The second International Joseph Conrad Festival started yesterday in Kraków and for the second year running is putting Kraków on the map of international literature. Its impressive program features writers Herta Müller, László Krasznahorkai, Rabih Alameddine, Amos Oz, Marijane Satrapi, and Andrzej Stasiuk, as well as filmmaker Claude Lanzmann, theater director Krystian Lupa, musician Mikołaj Trzaska, scholar Walter Benn Michaels, and many other remarkable authors, artists, and scholars.
Named for the great Polish-born English-language novelist Joseph Conrad (Józef Konrad Korzeniowski), the festival conceives itself explicitly as a celebration of otherness and of international perspectives. I would guess that a corrective of a certain provincialism is implied as well — the festival is, as far as I know, the first one of this scope to be launched in Poland, and one of its stated missions is to “expose the Polish reader to little-known ways of thinking and sensibilities.”
As cosmopolitan as it is, however, the festival is also distinctly Polish and presents the best of Polish culture. Yesterday’s first event highlighted the genre of literary reportage, which has a particularly illustrious pedigree in Poland. Titled “The Geography of Violence,” the panel was hosted by journalist Olga Stanisławska (author of the reportage Rond-Point de Gaulle) and featured French journalist Jean Hatzfeld (whose book The Antelope’s Strategy was awarded the first Ryszard Kapuściński Award for Literary Reportage earlier this year) and Swedish reportage author Sven Lindqvist.
And the festival makes good use of Kraków’s compact urban topography, even as it inscribes a new layer onto the city’s literary-historical palimpsest. Following the reportage panel, which took place at the Solski Theater Academy across from the Jagiellonian University’s main building, there was an opening for the Liberature exhibit a few blocks away at the Wyspiański Pavillion on Plac Wszystkich Świętych. Liberature is an experimental literary/theoretical movement founded by Zenon Fajfer and Katarzyna Bazarnik that considers literature from the standpoint of the book (liber) as the primary unit of the artistic message. Historical examples of “liberary” literature include Mallarmé’s Un coup de des (which was recently re-translated into Polish by the poet Tomasz Różycki incidentally), Raymond Queneau’s Oulipian work Cent Mille Milliards de poèmes, as well as B.S. Johnson’s The Unfortunates (also recently translated into Polish by Bazarnik) and, I imagine, Tom Phillips’s A Humument. The publishing house Korporacja Ha!Art has published a number of Fajfer and Bazarnik’s theoretical writings as well as the Mallarmé and Johnson works just mentioned.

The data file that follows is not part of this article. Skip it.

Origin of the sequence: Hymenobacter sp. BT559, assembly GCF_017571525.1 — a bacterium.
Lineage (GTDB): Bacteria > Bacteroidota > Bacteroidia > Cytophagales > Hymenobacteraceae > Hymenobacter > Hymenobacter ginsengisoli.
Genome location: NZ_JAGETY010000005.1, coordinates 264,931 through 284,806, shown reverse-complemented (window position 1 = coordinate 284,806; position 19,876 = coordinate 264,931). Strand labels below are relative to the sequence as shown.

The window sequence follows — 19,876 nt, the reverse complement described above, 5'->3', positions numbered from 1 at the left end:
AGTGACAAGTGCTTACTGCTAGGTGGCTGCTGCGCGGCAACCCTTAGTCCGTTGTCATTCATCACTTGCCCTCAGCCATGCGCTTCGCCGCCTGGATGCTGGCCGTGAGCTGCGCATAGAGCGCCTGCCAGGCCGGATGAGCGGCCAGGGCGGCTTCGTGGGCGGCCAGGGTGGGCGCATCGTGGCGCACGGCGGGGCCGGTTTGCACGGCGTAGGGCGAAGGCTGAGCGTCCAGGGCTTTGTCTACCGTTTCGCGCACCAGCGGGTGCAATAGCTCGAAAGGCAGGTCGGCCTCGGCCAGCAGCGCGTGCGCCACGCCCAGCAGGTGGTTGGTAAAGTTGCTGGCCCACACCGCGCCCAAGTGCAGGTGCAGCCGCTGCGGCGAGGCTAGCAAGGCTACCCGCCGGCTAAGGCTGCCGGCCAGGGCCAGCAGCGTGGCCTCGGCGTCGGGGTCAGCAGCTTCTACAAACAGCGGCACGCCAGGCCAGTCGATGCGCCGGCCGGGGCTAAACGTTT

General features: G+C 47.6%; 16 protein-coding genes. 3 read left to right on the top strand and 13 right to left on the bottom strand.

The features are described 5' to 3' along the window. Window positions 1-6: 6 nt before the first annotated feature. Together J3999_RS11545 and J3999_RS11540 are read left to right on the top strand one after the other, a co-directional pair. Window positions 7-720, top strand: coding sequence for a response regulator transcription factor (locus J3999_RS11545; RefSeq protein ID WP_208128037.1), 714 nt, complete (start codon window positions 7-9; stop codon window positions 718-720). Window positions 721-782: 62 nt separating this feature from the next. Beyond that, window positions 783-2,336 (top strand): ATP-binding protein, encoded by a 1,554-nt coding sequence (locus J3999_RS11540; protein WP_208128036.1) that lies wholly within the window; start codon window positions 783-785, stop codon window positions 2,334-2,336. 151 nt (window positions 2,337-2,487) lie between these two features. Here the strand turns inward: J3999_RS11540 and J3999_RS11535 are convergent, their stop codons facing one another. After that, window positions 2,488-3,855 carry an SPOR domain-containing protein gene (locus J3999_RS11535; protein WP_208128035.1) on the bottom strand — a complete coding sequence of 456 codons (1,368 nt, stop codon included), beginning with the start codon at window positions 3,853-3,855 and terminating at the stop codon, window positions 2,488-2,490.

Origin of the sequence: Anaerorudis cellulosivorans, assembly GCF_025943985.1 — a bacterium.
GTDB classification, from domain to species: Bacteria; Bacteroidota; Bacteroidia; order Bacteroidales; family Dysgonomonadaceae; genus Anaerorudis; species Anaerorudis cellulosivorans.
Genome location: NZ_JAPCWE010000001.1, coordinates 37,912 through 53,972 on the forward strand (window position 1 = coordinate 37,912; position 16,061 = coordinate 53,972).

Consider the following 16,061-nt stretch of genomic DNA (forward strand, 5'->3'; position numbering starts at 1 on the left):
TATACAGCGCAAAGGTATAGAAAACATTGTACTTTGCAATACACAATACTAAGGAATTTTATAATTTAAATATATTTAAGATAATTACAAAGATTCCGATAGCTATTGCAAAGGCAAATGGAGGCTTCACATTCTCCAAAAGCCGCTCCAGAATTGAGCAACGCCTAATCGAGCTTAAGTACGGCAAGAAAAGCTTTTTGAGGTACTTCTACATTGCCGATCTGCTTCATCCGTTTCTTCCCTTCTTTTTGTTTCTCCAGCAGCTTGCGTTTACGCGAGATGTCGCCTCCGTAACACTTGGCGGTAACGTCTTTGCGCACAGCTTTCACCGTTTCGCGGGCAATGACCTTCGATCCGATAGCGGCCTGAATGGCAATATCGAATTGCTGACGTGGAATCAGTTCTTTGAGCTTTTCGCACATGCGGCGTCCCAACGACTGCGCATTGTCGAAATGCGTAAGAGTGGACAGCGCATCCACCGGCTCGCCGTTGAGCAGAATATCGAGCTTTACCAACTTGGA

The center of festivities shifted over to Podgórze, on the other side of the river, for the next event of the evening: a concert with the amazing clarinetist Mikołaj Trzaska (who performed with Joe McPhee a few years ago in New York and Chicago following the launch of their CD Intimate Conversations) and the certainly no-less praiseworthy author Andrzej Stasiuk, who was featured at the PEN World Voices Festival in New York last April and who has another book forthcoming with Dalkey Archive Press next year (the story collection Dukla, translated by Bill Johnston).
Back on the main square, Klub Pod Baranami hosted the final event of the festival’s first day: Iranian-French graphic novelist Marijane Satrapi presented her 2007 film Persepolis, which follows an Iranian girl as she grows to adulthood against the backdrop of historical events in Iran. And a public discussion with Satrapi and festival co-organizer Grzegorz Jańkowicz is taking place today (probably even as I’m writing this) at the International Culture Centre.
Today’s other events include a reading by Ewa Kuryluk, a discussion with Hungarian novelist László Krasznahorkai and Polish artist Mirosław Balka, a lecture by Walter Benn Michaels, a panel on women’s literature hosted by WAB publisher Beata Stasińska, and a screening tonight of Wojciech Has’s The Saragossa Manuscript, introduced by Rabih Alameddine, the Lebanese-American author whose celebrated novel The Hakawati has just been published in Polish translation by Znak.
The Conrad Festival is one event for which I really wish I could be in Kraków. But here I am in far-off Brooklyn and can only imagine the attendees scuttling across the city from one venue to another, stopping off in Nowa Prowincja for a kawę białą along the way, and no doubt ending up at Dym to continue the conversation over a round (or more) of Okocim or Carlsberg.
One aspect of the festival this year that I would be eager to hear accounts of is the focus on Ingeborg Bachmann and Paul Celan. Their very interesting correspondence was recently published in German (and is now available in English); and the festival features among other things a discussion of Celan’s piece “Conversation in the Mountains” as well as a film screening of Michael Haneke’s first feature film, an adaptation of Bachmann’s story Three Paths to the Lake.
(But since I can’t be there, I gladly welcome comments or accounts from anyone who happens to be reading this and is.)